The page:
Forum for Science, Industry and Business

Sponsored by:     3M 
Search our Site:

 

Pollen Can Protect Mahogany From Extinction

04.04.2012
New research from the University of Adelaide could help protect one of the world’s most globally threatened tree species - the big leaf mahogany - from extinction.

Big leaf mahogany (Swietenia macrophylla) is the most prized mahogany timber around the world. It is at risk of extinction in its native habitats because of the timber trade, particularly in Central and South America.

To better understand how such a threatened species can be brought back from the brink of extinction, scientists from the University of Adelaide's Environment Institute have studied the important role played by the trees' pollen in the health and re-growth of mahogany forests.

The results of this study have been published online in Ecology Letters.

The researchers found that the extensive exploitation of mahogany forests has had a major impact on the diversity and availability of the trees' pollen. This in turn limits the ability of individual trees to grow and provide cross-fertilization for other mahogany trees.

"We collected data across seven Central American countries* which shows that trees remaining in cleared forest areas suffer from too much self-fertilization and low pollen diversity," says lead author Martin Breed, a PhD student with the University of Adelaide's Environment Institute and the School of Earth & Environmental Sciences.

"This results in less competitive seedlings and affects the rate of re-growth of the species."

Mr Breed says to restore forests would require replanting key species and finding good-quality seeds from healthy trees. "Growing new mahogany trees has proven a major challenge in the past. By better understanding the importance of pollen diversity, we hope this research provides the key to restoring forests at a much higher rate.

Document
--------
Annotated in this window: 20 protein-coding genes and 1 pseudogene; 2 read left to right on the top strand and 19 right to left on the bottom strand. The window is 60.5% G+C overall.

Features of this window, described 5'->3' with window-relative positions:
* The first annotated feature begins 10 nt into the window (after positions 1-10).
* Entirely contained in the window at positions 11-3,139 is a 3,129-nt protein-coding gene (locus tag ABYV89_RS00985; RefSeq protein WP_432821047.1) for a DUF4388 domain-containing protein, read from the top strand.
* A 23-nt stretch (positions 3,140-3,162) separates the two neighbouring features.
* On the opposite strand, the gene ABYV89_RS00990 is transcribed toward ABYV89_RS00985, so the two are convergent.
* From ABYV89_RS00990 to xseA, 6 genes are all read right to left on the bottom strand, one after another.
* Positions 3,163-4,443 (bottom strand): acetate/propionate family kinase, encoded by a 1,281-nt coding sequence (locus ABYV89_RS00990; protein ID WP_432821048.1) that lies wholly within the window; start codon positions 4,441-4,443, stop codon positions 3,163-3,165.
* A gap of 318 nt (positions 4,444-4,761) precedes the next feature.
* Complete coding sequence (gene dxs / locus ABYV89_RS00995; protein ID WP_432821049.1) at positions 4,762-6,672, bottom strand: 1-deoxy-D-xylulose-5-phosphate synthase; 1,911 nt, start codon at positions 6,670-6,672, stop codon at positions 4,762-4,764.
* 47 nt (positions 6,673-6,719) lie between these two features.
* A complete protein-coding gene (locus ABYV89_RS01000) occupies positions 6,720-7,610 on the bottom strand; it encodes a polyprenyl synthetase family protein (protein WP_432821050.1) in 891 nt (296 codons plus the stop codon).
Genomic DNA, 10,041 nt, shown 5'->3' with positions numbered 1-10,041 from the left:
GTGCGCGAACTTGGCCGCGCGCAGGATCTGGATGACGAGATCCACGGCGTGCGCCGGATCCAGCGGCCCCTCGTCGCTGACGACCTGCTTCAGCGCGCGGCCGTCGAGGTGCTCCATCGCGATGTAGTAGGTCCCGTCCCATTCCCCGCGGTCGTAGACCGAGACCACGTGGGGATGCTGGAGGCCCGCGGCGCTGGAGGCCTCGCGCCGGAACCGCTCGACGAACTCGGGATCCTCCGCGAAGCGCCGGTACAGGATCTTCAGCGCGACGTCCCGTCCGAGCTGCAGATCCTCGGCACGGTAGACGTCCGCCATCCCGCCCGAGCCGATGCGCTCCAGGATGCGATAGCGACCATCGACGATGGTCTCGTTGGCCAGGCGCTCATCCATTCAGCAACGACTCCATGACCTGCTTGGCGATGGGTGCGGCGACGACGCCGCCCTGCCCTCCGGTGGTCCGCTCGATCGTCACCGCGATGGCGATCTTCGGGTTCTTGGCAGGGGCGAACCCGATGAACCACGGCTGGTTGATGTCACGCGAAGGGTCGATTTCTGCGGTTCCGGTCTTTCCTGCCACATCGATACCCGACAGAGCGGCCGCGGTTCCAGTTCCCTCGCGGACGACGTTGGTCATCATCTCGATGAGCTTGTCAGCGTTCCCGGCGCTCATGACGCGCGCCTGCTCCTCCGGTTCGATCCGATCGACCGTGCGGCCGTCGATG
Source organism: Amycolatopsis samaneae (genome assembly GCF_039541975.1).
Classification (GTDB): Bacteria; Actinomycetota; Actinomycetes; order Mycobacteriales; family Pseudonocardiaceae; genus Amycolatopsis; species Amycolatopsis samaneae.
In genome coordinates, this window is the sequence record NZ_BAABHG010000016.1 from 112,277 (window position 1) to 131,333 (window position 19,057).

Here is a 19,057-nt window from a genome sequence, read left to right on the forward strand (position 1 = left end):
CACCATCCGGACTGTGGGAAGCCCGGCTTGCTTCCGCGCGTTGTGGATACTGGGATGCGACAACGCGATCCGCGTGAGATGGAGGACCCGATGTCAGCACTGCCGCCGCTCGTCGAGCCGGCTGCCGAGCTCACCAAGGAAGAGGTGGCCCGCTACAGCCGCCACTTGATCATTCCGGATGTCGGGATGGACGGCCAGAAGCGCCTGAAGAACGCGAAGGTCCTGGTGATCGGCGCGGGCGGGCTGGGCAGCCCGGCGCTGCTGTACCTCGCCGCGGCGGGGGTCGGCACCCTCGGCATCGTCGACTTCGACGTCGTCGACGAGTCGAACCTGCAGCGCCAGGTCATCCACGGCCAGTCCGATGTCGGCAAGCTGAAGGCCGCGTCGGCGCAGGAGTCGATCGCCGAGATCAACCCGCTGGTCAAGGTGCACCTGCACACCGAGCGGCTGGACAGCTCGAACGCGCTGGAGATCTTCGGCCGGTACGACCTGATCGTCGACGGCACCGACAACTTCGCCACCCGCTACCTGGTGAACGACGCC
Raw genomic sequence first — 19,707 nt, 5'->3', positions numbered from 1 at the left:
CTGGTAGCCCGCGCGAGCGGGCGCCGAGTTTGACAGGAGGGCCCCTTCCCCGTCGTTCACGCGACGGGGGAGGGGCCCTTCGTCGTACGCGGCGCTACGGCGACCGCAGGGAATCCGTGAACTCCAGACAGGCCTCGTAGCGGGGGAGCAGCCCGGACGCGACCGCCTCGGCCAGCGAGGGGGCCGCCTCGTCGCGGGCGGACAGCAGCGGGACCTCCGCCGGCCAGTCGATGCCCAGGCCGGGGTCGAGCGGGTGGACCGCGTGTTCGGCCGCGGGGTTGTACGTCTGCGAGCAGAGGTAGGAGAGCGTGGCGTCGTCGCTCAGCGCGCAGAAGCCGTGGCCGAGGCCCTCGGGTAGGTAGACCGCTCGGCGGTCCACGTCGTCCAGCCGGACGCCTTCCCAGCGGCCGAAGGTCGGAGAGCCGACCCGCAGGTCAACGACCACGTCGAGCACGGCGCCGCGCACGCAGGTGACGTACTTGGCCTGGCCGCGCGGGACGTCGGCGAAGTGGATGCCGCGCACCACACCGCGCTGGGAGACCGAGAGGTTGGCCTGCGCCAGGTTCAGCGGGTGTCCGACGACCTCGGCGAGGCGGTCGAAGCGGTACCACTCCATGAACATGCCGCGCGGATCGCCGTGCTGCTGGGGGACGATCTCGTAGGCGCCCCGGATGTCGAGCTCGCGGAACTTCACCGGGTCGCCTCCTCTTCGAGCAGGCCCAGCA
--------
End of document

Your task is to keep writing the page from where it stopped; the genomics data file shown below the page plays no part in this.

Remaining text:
"Ensuring seed is collected from healthy populations will improve our chances of protecting not only mahogany, but the hundreds of other species - and human communities - that rely on it," he says.

Senior co-author Professor Andrew Lowe, Director of the Australian Centre for Evolutionary Biology and Biodiversity at the University of Adelaide, says: "Aside from being one of the world’s most prized timbers, every mahogany tree provides habitat for hundreds of animals and plants, so they’re ecologically very important."

He says this discovery has the potential to impact the way we think about restoring forests and shows us why it is vital to protect areas of high conservation value.

"Preserving areas where large populations of species have existed for the longest time not only assures the future of these iconic sites, but also provides insurance for entire species beyond the sites themselves," Professor Lowe says.

The project was largely funded from the European Union through the project SEEDSOURCE, with a portion of the funding coming from a grant awarded by the Australian Research Council.

Dr Carlos Navarro, who was employed by CATIE (the Tropical Agricultural Research and Higher Education Center) in Costa Rica at the time, was primarily responsible for directing the fieldwork and the collection of leaf and seed material used in the analysis and was the researcher who did the growth assessments.

* the seven countries are: Mexico, Guatemala, Belize, Honduras, Nicaragua, Costa Rica and Panama

Media contacts:

Martin Breed
PhD Student
The Environment Institute
School of Earth & Environmental Sciences
The University of Adelaide
Phone: +61 8 8313 7032
martin.breed@adelaide.edu.au
Professor Andrew Lowe
Director, Australian Centre for Evolutionary Biology and Biodiversity
The Environment Institute
The University of Adelaide
Phone: +61 8 8313 1149
andrew.lowe@adelaide.edu.au

Martin Breed | Newswise Science News